Home Depot Releases Details on Data Breach Impact
NEW YORK — The Home Depot Inc. released further information on the months-long data breach that occurred at its stores in the United States and Canada and affected 56 million debit and credit card users between April and September, reported the Associated Press. The malware used in the breach has reportedly been eliminated.
Company officials said there was no evidence that debit PINs were compromised, nor that the breach affected stores in Mexico or customers who shopped online at www.homedepot.com. They also noted that Home Depot has since completed a "major" payment security project to add enhanced encryption of customers' payment data at its U.S. stores.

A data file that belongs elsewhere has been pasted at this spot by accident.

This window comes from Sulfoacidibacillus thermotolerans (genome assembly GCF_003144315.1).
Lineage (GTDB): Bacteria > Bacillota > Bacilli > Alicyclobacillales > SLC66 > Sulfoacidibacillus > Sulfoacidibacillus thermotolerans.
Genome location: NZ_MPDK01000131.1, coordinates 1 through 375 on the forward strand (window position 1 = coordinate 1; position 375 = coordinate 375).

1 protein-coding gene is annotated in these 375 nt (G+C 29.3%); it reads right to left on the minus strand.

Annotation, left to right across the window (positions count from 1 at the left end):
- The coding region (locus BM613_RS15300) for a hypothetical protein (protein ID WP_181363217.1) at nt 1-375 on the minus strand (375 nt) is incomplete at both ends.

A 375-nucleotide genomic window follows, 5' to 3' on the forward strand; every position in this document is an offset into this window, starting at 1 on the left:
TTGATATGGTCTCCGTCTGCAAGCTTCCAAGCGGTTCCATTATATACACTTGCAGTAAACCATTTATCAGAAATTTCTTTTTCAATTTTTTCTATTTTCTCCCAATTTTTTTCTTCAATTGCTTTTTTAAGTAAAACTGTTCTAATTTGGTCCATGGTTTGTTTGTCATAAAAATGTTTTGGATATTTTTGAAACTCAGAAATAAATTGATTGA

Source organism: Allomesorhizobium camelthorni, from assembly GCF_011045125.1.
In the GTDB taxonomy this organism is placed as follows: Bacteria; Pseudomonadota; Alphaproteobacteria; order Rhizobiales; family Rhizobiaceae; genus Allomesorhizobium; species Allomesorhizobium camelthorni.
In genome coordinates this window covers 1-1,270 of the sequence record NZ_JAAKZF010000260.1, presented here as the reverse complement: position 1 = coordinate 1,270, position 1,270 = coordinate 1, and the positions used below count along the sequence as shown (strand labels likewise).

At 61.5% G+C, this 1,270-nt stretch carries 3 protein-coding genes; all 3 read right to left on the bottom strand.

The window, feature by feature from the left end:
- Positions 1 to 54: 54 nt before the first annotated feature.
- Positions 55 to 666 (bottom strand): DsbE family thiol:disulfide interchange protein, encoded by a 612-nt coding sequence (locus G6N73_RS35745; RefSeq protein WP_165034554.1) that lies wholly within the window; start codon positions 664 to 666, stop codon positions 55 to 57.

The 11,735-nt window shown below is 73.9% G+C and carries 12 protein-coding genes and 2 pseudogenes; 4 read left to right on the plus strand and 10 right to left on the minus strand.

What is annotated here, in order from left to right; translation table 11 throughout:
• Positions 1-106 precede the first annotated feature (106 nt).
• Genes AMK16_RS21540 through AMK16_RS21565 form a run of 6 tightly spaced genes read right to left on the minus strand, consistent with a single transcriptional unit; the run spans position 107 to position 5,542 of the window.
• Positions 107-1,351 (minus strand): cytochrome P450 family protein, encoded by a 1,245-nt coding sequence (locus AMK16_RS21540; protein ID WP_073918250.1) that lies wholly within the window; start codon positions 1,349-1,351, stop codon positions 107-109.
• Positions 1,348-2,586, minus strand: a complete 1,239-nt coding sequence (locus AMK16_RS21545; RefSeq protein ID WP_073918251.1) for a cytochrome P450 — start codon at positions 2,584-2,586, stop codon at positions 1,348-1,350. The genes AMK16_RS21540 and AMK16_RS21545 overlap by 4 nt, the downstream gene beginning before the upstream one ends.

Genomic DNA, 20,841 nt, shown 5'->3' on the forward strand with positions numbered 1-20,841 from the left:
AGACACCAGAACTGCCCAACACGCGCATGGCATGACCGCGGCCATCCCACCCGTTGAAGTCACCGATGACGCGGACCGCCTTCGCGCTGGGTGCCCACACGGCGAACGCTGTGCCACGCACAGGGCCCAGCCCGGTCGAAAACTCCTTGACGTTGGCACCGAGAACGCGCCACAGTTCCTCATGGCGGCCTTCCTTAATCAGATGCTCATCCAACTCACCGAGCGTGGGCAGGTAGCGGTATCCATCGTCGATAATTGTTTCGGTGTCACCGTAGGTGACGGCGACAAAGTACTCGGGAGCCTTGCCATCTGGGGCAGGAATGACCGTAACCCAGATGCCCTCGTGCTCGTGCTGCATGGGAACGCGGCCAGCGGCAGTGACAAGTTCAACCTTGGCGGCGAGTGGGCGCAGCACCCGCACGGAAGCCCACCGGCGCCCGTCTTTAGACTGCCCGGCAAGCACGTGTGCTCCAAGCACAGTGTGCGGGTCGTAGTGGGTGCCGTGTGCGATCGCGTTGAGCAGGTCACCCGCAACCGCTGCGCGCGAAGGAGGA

"We apologize to our customers for the inconvenience and anxiety this has caused, and want to reassure them that they will not be liable for fraudulent charges," Home Depot Chairman and CEO Frank Blake said in a recent statement. "From the time this investigation began, our guiding principal has been to put our customers first, and we will continue to do so."
In spite of this incident, Home Depot on Thursday reported a slight increase in its expected earnings for fiscal 2014.
The new projection does include estimates for the cost to investigate the data breach, provide credit monitoring services to customers, increase call center staffing and pay for legal and professional services, but does not include potential not-yet-determined losses related to the data breach. These losses could include liabilities related to payment card networks, civil litigation, and government investigations and enforcement proceedings.